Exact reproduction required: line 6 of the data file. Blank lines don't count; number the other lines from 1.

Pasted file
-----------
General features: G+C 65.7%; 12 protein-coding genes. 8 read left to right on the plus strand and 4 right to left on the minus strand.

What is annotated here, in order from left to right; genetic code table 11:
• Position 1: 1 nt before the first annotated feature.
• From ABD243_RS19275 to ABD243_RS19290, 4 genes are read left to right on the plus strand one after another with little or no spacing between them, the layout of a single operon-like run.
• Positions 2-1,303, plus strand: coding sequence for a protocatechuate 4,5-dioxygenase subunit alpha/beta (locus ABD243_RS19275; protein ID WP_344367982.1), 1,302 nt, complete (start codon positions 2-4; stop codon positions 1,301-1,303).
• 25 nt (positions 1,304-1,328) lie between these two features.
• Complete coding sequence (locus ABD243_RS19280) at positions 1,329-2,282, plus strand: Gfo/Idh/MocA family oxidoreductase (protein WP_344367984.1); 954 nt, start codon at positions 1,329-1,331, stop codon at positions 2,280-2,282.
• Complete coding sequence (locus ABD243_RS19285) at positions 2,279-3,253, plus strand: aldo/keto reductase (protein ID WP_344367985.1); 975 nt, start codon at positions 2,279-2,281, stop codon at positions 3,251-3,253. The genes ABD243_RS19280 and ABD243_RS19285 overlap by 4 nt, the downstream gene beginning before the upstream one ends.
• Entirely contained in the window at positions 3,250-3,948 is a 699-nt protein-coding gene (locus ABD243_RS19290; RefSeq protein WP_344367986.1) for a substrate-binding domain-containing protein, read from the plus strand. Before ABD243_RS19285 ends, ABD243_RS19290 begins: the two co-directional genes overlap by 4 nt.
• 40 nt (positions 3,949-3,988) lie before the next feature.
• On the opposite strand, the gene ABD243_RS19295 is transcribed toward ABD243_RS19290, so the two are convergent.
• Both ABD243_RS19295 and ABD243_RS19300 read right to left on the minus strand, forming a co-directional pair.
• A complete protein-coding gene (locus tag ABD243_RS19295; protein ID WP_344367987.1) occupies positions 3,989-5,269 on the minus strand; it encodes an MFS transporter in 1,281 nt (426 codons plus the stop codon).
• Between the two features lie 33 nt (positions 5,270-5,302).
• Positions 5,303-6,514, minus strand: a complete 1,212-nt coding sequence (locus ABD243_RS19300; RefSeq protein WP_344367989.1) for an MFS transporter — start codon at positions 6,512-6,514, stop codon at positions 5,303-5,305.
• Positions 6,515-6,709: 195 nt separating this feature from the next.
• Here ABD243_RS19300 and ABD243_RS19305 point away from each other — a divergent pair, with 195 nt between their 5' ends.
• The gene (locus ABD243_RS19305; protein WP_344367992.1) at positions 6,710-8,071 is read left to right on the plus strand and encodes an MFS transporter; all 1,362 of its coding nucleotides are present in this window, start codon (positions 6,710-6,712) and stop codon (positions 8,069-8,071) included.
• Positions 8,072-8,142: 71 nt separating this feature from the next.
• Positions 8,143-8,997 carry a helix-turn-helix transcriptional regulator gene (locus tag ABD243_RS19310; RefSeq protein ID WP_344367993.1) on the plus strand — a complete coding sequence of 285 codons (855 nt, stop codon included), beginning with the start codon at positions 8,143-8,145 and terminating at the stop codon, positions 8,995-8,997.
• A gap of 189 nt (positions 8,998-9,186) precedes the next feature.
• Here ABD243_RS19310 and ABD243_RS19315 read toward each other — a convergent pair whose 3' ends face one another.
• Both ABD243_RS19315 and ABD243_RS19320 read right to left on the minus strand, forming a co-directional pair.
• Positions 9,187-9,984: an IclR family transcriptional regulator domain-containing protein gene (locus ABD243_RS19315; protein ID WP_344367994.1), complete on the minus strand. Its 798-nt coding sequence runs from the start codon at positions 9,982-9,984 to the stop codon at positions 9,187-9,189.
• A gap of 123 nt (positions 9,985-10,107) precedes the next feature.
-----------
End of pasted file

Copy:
• 25 nt (positions 1,304-1,328) lie between these two features.